I'm glad they finally released a version for Windows, websites and layouts can be tested for cross-browsers bugs. However, it looks like the Beta is having some issues and renders the elements in a different manner - I hope this occurs just on the Beta stage, developers aren't going to be pleased if they have to design one version for Mac and the other for Windows.

Ryan Barr said on June 14, 2007

"Firefox has definitely put a dent into the behemoth that is Internet Explorer and with the introduction of Safari for Windows, things could get interesting."

*cough*down-with-IE*cough*

But really, yes this will be nice thing. Now perhaps if Mac would release a browser for developers which could ditto the way IE6/7 handle code, it would be even more interesting.

Dan Acuff said on June 14, 2007

Yeah, I tested in Safari on Windows and it is the same comment numbering problem.

Looks good in Opera though.

Ricardo Zea said on June 16, 2007

Safari sux! Period. Just what we need, another browser AND another browser that renders HTML the way it wants it not the way it should.

I'm tired of filling my CSS with 'html>body...' (hacks for IE6) and now this Safari starts 'seeing' HTML different than Firefox, IE6 and 7...and now we are going to have to start writing specific CSS hacks for Safari? You've got be sh!@#$ me.

Yes, it does load pages faster, so? 10ms are not a HUGE deal, ridiculous.

Apple even says in their website (http://www.apple.com/safari/) that Safari "executes JavaScript up to 2.8 times faster than Internet Explorer 7 and up to 1.6 times faster than Firefox 2." and Safari can't even run a simple popup javascript I'm using in my new design for my personal website. This is stupid (pardon my excitement).

I hope Safari turns out to be a complete outright failure in Windows.

Zuertex

Jeff said on June 16, 2007

Why're so turned of by it? Seems like a good idea to me, especially considering the upcoming iphone...http://thenewsroom.com/details/394435?c_id=wom-bc-js

Ulf said on June 17, 2007

I guess, Jonathan is right about the iPhone thing and that Apple has to open the market, but seriously - who will change their browser of choice now?
Lot's of people still use IE, because it was preinstalled. When WinXP updated to IE7, lot's of people liked IE7 and didn't consider to change their browser.
I don't think a lot of users will change to safari because it renders so nicley the fonts (so does IE7).
If someone considers taking another browser then it would be Firefox or Opera, but why Safari? It's only a small number of people who are developing websites and would need on a PC. And if your developing an a mac - is there something better than Firebug on Firefox? I doubt it...

WulfTheSaxon said on June 18, 2007

I personally don't think Safari is significantly faster than Firefox. Besides, Firefox 4 will introduce blazing-fast just-in-time JavaScript compilation with Tamarin.

And, as far as features go, I don't see that Safari has any features lacking in Firefox (with extensions).

Finally, on the anti-aliasing front, Safari's seems rather blurry to me. It's to the point of making everything look bold (and yes, I tried adjusting it).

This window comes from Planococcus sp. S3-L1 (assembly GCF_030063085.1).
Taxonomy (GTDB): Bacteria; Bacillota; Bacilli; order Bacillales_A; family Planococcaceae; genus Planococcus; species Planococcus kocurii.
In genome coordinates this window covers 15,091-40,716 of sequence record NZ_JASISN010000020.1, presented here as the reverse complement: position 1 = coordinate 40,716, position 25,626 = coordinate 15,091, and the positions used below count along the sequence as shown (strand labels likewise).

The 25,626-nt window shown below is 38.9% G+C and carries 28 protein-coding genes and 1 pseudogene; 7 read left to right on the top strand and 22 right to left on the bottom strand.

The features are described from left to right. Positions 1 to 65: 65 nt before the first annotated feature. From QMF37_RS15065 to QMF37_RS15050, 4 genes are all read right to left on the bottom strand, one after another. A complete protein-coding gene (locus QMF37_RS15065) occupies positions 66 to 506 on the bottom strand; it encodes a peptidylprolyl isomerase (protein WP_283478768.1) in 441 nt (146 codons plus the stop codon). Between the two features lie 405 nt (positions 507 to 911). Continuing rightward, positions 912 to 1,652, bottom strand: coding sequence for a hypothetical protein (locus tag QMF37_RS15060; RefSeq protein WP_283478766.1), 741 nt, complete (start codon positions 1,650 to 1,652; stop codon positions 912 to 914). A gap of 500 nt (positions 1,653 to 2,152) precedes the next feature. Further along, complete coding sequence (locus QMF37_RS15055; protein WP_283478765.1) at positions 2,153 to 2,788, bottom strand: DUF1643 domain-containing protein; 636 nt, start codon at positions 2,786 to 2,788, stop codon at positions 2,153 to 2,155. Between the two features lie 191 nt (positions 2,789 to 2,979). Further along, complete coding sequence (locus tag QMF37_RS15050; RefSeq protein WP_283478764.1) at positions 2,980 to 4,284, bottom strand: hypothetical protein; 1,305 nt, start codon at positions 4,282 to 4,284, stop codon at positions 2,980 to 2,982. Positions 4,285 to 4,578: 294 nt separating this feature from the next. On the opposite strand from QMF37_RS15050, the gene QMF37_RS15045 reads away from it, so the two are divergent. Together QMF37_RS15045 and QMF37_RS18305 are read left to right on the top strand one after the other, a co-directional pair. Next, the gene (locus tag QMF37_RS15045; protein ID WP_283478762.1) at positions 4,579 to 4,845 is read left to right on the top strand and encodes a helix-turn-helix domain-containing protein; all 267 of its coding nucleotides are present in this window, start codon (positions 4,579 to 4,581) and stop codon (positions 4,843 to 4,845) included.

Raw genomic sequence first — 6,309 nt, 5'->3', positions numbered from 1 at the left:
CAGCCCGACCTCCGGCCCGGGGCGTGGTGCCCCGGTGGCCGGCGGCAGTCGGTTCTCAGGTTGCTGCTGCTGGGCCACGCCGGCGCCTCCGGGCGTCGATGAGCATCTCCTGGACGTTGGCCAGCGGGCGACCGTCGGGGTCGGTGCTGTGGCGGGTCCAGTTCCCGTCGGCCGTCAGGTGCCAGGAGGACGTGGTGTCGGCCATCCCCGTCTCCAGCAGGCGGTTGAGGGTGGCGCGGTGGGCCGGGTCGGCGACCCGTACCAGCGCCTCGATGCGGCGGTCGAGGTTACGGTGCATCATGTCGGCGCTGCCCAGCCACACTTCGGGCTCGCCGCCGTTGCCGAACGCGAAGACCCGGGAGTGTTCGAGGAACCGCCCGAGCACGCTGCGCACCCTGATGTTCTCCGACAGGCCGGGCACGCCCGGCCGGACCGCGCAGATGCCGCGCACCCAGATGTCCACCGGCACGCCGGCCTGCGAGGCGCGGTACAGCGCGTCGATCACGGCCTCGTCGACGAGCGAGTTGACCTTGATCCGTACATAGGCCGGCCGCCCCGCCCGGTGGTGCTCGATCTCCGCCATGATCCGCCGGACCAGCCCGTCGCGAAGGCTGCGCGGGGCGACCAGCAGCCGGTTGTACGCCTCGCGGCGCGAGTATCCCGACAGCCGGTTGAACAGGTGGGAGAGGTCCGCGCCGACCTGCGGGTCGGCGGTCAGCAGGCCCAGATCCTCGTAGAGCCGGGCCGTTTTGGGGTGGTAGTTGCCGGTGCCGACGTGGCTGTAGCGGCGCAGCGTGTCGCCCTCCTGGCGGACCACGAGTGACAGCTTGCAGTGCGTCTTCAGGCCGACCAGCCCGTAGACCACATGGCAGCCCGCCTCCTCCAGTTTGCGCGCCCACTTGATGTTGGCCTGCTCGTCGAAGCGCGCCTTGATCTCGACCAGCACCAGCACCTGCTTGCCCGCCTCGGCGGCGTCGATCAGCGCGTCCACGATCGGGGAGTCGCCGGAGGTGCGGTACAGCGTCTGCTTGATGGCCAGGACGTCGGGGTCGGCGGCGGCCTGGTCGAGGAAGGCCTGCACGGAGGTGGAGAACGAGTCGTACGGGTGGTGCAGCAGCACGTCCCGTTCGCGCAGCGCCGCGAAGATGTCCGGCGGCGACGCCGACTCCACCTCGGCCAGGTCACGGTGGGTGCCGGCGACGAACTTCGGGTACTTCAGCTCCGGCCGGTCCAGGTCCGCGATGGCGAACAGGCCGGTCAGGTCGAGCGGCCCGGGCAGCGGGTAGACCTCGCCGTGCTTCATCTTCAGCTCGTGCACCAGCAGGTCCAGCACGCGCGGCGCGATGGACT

Adrian said on June 20, 2007

A couple of points that I'm really tired of having to make:

1. Not all developers/designers work on Mac
2. Not everyone cares about the IPhone
3. Safari's support for JavaScript is appaling
4. Safari's interpretation of the standards has made it the Mac IE

Safari for the PC renders differently more bugs, more crashes less support for JavaScript. Oh and the page load speeds in my tests are only 1ms ahead on a single page and nearly 3ms behind in opening multiple pages. I'm no apple fan but this isn't even private alpha standard I expected a lot more, Instead I got nothing new.

I'm sorry but I'm growing really tired of this 'Apple have done something else the world must now change' fanaticism. Its a browser, one more to test and that's all

Peter Gasston said on June 21, 2007

Unless Apple make Safari integrate better with Windows, I can't see them winning many people over. It looks heavy and ugly outside of OS X, and doesn't respond to the Win+M shortcut to minimise all windows; everything else minimises, and Safari just squats there resolutely.

I think that any market share it does take will be at the expense of Firefox, Opera, et al; the majority of casual Windows users don't know what a browser is - it's just the thing that opens when they want to access the internet. And I can't see sysadmins dropping IE when there's no guarantee of long-term support if Apple decide to discontinue it. This release is mainly for the development community, and the dev community tend to not use IE.

As for speed, take a look at the FF3 pre-alphas; they've switched to the Cairo graphics layer and it's much faster than FF2.

Elliott Berglund said on October 03, 2007

If you think Firefox 3 alphas are fast, then give the Opera 9.5 alphas a try, blows everything out of the water, and it supports all current finalized CSS3 standards

Sorry, comments are closed for this post. If you have any further questions or comments, feel free to send them to me directly.